The concept behind The Staycation is straightforward yet murky. The general premise is that the protagonist's housemate Claudia is going on vacation with her boyfriend, allowing the protagonist to have the house to themselves for a while. The protagonist is looking forward to some quiet time alone, hence calling it a “staycation.” Everything soon becomes vague.
The gameplay looks like this: (Spoiler - click to show) You cannot sleep, you hear strange sounds, your cat startles you, you hear more strange sounds, you feel the urge to check your phone, and then you realize that you do not like being home alone after all. These events convey a simple enough narrative about someone reconsidering their comfort zone of being in an empty house. But there are horror elements injected into the gameplay that make this storyline feel undeveloped.
Horror elements consist of (Spoiler - click to show) being unable to stop scratching yourself and frantically wondering why you refer to Claudia as your housemate instead of as your own mom. You are not really sure of what is going on. Perhaps there is stronger horror themes in this game. However, part of the game is broken, which prevents the player from investigating what they see in the game.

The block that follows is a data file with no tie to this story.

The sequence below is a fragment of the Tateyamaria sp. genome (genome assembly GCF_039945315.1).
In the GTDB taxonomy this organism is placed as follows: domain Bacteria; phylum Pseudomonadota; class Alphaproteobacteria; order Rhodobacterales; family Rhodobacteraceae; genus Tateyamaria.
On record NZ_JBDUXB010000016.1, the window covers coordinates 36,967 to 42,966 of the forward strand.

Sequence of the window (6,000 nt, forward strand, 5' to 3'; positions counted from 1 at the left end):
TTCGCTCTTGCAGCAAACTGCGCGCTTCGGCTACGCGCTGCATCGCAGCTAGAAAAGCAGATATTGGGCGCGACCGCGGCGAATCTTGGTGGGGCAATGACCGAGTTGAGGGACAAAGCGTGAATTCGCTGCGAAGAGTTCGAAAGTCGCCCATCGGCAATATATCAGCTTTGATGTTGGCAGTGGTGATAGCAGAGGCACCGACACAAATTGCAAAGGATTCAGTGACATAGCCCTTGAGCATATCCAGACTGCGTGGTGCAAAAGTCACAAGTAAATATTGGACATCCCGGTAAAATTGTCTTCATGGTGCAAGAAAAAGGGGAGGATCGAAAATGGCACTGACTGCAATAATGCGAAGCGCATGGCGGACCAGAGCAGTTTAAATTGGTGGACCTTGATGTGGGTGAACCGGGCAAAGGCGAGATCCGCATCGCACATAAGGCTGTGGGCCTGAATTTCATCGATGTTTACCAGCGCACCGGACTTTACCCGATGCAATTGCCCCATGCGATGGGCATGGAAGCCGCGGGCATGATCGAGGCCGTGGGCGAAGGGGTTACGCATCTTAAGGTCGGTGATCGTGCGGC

I ran into a broken page that prevented me from moving forward when I tried to purse the (Spoiler - click to show) path of self-denial in the gameplay. It said, "You choose to ignore the cracks within your marrow." This game is made with Texture. You make choices by selecting boxes and dragging them over the text to see what words the box can be applied to. In this case, there were two boxes at the bottom of the screen, a green checkmark and a red X. Moving them around the screen failed to reveal any sections that could be connected to either box. I had to restart.
Also, the game’s description says that there is imagery, but the only major visual was a (Spoiler - click to show) silhouette (a cute silhouette) of a cat in a doorway. There are also some creative emojis to illustrate certain actions. Otherwise, the game largely consists of text only.
To summarize, The Staycation is not as developed as it could have been, especially since part of the game is a dead end. If you have been planning to play it, I would still encourage you to give it a shot simply because it is so short. While the horror in the game is flimsy, the experience of unexpected nervousness while being at home alone is real. If anything, that human element is its one strength. Otherwise, it is not really something I would recommend. If it were more polished that could change.